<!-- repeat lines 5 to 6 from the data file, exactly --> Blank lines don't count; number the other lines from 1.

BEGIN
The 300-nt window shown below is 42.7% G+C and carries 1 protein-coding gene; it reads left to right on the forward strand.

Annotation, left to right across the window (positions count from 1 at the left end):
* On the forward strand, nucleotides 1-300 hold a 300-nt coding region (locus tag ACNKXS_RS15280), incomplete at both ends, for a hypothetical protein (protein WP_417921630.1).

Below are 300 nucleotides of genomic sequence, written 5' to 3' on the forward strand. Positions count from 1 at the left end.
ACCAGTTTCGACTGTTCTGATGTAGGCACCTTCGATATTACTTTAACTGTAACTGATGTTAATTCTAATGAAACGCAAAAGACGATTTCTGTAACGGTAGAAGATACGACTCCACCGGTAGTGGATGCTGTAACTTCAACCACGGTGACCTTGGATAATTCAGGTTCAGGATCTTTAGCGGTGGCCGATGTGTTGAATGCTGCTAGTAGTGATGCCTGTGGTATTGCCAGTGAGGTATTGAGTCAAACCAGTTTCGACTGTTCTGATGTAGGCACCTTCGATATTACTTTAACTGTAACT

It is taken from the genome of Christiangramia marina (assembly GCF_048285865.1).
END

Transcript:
ACCAGTTTCGACTGTTCTGATGTAGGCACCTTCGATATTACTTTAACTGTAACTGATGTTAATTCTAATGAAACGCAAAAGACGATTTCTGTAACGGTAGAAGATACGACTCCACCGGTAGTGGATGCTGTAACTTCAACCACGGTGACCTTGGATAATTCAGGTTCAGGATCTTTAGCGGTGGCCGATGTGTTGAATGCTGCTAGTAGTGATGCCTGTGGTATTGCCAGTGAGGTATTGAGTCAAACCAGTTTCGACTGTTCTGATGTAGGCACCTTCGATATTACTTTAACTGTAACT

It is taken from the genome of Christiangramia marina (assembly GCF_048285865.1).